With the continued impact of COVID-19, many students are continuing in distance learning. As might be expected, this type of education has presented particular challenges for instructors. Since remote learning may be the instructional method for some time to come, many efforts have been made toward simplifying online instruction and providing various methods to engage students. Including personal interaction among students often sparks interest in their instruction, and such engagement, along with a little competition, helps to advance students’ social skills.
Retain as much humanity in teaching as possible
Always take into consideration the emotional changes in the students and address their needs. Being more personal with students, especially the younger ones, by addressing them in the manner of a teacher remembered fondly often works. Do not forget about the teens, either. Demonstrate interest in students by getting to know them, asking them to describe themselves, inquiring about what things they enjoy doing, watching, etc. During these historical times, having students keep a journal of what they learn each day and their feelings about contemporary issues helps as a release and as a record that they can share later with others.
Prioritize what is taught
Keeping things simplified and teaching the most important concepts is essential. Demonstrating interest in the students’ learning influences their growth and well-being. Letting the students teach their instructor or other students about a topic they enjoy also develops their involvement and curiosity in the learning environment, along with their language skills.
Design contact time with students in practical ways
Depending on what is taught, teachers should schedule their teaching in block periods, the length of which is age-appropriate. Introducing a few things well is preferable to teaching numerous concepts that may be more easily forgotten. Also, teaching essential ideas upon which others are later built establishes a good foundation for students. Often, those students who have learned these basic concepts can develop on their own. For instance, teaching students how to write an organized paragraph can lead to writing a coherent essay.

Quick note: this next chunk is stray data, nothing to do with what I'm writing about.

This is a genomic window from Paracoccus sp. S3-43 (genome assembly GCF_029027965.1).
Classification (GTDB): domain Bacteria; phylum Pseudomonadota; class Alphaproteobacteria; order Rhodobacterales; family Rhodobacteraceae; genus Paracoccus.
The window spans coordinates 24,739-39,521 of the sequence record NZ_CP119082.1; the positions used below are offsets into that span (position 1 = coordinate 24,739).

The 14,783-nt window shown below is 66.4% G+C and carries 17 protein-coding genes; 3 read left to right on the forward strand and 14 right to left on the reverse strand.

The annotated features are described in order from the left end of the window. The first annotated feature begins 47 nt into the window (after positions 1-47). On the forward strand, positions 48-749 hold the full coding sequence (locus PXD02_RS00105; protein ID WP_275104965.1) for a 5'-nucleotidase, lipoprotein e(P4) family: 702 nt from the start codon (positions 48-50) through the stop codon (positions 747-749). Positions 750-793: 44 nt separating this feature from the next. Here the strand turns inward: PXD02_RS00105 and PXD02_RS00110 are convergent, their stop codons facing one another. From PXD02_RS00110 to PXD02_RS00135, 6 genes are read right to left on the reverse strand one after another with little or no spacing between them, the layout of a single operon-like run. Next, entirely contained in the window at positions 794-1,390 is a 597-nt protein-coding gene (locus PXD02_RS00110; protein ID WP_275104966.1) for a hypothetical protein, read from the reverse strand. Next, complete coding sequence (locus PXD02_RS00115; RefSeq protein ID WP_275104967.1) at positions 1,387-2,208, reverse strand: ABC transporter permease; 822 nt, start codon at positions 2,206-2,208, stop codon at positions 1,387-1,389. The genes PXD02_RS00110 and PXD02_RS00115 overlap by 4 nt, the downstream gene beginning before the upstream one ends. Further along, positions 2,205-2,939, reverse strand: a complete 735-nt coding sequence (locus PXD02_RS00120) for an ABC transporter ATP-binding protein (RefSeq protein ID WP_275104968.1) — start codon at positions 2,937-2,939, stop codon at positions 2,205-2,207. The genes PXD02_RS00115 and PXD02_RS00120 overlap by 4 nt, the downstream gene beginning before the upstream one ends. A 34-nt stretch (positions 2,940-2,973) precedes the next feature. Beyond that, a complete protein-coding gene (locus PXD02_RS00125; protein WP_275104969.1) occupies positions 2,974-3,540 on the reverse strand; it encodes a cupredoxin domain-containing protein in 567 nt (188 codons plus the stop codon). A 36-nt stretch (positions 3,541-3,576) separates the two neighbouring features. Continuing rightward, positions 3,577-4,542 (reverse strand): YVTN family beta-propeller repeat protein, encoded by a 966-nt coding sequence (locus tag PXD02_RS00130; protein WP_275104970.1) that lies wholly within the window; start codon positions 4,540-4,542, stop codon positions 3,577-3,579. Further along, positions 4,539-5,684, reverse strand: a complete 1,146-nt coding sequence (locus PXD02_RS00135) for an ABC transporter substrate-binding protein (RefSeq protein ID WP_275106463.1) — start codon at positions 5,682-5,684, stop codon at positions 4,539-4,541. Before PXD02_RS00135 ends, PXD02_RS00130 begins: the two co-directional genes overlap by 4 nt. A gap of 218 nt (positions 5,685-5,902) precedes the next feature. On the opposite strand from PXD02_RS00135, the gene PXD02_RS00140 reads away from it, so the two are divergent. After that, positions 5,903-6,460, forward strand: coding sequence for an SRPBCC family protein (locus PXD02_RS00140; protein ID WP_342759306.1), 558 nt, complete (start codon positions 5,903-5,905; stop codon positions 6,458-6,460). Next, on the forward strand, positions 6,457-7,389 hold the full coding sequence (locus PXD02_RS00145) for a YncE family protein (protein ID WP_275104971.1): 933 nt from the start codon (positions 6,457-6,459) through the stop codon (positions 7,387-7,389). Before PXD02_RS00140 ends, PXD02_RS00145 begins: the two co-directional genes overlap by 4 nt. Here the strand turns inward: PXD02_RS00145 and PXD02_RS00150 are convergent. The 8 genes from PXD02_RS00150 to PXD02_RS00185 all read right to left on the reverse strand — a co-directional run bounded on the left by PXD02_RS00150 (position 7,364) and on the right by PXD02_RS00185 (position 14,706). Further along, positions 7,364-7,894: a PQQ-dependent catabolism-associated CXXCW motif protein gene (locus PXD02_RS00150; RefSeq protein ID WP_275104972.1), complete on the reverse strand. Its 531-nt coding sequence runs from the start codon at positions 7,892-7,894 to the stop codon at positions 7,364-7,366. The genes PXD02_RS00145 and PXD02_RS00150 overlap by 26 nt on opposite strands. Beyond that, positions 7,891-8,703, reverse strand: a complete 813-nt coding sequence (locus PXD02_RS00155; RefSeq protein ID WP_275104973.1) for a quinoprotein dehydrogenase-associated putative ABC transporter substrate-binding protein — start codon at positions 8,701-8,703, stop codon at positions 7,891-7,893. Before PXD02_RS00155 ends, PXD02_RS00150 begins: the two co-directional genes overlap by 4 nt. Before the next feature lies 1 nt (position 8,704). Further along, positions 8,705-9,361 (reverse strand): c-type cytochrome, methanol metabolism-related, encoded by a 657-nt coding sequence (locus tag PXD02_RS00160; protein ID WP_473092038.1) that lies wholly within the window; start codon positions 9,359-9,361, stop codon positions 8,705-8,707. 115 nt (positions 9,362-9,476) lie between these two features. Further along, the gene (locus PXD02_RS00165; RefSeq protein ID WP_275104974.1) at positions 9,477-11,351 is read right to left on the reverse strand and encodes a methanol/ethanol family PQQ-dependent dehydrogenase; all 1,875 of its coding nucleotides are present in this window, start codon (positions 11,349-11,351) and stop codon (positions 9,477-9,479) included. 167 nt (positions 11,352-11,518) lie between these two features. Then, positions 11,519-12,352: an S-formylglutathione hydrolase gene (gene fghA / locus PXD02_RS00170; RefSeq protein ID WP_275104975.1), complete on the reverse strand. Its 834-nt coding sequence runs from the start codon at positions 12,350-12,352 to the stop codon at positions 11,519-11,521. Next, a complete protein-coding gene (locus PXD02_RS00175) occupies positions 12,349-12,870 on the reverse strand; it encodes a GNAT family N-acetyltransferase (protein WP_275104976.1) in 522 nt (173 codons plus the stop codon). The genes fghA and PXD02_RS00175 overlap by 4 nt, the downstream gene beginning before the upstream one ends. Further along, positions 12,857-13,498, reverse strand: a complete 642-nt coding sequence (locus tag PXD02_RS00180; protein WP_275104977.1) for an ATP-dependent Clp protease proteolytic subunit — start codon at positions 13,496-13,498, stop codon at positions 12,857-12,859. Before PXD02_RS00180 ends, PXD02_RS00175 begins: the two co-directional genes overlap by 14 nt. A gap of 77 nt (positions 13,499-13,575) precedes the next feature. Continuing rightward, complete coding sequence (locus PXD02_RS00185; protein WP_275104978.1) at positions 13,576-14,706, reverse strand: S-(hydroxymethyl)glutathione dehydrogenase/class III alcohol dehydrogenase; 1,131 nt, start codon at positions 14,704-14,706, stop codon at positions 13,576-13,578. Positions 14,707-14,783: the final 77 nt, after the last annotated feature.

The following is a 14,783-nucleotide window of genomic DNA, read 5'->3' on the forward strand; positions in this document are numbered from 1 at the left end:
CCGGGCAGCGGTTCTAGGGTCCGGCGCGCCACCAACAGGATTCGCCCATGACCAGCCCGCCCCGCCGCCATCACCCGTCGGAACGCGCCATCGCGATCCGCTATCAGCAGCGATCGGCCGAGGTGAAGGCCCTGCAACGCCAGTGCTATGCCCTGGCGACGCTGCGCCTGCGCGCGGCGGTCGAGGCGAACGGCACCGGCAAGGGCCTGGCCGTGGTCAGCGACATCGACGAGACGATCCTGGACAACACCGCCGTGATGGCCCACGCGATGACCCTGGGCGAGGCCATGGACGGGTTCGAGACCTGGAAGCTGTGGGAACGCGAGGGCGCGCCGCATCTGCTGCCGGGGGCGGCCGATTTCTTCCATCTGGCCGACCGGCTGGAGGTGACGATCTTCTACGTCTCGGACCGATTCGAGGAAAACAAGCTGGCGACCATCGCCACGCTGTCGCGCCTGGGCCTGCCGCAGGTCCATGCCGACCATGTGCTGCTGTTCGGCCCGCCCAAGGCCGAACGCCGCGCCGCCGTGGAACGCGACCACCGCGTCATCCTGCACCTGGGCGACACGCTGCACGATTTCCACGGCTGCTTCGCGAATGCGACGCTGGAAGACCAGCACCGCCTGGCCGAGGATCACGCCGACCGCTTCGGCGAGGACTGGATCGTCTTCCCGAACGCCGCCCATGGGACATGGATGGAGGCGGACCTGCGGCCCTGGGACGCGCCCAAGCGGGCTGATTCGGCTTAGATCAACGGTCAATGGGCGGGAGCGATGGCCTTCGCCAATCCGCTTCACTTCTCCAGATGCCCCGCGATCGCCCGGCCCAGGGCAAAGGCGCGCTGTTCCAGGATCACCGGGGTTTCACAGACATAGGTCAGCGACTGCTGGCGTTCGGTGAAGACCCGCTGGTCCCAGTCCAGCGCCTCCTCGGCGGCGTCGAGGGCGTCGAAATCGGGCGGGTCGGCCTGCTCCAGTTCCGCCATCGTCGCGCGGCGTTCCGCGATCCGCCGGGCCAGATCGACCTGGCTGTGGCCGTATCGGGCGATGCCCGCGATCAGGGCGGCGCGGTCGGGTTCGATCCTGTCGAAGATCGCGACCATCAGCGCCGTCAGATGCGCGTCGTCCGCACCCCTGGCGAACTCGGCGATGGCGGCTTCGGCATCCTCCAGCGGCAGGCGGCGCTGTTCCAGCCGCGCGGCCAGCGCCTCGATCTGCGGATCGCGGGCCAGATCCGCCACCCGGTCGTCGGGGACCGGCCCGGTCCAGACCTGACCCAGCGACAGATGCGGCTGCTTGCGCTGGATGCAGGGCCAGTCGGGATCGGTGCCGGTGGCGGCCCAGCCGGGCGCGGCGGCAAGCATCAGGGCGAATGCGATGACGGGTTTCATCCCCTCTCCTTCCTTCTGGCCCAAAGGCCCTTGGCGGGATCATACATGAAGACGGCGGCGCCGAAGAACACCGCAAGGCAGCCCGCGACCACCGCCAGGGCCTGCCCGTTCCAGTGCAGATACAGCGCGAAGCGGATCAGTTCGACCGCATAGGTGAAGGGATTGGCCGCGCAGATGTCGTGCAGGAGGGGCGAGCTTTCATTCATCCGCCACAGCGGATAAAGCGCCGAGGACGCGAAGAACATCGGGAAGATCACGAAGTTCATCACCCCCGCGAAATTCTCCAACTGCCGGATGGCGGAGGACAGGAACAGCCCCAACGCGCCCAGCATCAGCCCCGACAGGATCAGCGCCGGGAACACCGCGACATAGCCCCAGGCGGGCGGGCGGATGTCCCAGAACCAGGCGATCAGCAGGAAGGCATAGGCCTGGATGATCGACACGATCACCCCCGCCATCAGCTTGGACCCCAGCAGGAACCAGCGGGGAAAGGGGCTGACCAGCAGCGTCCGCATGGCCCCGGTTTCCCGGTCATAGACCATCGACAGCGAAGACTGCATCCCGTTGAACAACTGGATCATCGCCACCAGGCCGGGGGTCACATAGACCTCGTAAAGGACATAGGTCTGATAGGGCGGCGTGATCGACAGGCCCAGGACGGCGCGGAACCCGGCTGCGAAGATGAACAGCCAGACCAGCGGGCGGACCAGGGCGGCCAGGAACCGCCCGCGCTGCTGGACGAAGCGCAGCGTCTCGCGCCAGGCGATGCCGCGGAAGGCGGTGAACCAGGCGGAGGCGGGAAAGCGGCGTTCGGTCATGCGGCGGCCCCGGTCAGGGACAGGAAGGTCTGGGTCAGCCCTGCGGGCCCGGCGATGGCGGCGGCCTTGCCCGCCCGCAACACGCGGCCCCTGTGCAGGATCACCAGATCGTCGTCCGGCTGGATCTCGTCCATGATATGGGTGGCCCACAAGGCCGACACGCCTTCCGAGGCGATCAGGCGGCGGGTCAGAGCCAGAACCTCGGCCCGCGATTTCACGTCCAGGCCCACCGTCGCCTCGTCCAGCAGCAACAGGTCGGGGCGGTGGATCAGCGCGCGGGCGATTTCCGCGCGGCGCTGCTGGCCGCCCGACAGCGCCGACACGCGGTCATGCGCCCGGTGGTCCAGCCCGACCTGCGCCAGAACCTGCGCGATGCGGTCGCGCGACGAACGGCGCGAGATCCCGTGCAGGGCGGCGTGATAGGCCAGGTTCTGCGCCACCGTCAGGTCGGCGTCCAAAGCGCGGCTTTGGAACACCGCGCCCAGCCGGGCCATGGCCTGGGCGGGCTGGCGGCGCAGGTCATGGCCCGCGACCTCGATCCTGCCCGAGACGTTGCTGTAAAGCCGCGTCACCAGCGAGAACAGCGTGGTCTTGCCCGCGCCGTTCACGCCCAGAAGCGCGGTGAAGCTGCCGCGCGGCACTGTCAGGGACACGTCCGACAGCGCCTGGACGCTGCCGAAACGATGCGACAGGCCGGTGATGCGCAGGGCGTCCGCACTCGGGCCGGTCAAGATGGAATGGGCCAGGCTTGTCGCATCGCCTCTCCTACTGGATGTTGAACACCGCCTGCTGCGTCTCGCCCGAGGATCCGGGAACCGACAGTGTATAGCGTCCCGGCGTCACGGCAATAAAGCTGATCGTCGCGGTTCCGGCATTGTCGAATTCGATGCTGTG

Use the opportunities that distance learning presents
Having students write to their teacher or other students, such as a penpal in another country, about what they are doing in their homes allows them to share their feelings and struggles. This action, then, substitutes for the social contact at school. Often, too, students themselves find ways to learn that are quite effective. Moreover, they can teach each other via online learning. Such engagement with one another can substitute for socialization at school.
Having students read literature that relates to their situations also affords them a greater understanding of humanity. Students can also write to others and their teachers about those who have experienced conflicts and barriers to their existence, some of which are much greater than COVID-19. Such literary works as The Diary of Anne Frank, Elie Weisel’s Night, or Erich Maria Remarque’s All Quiet on the Western Front instruct readers about existential struggles.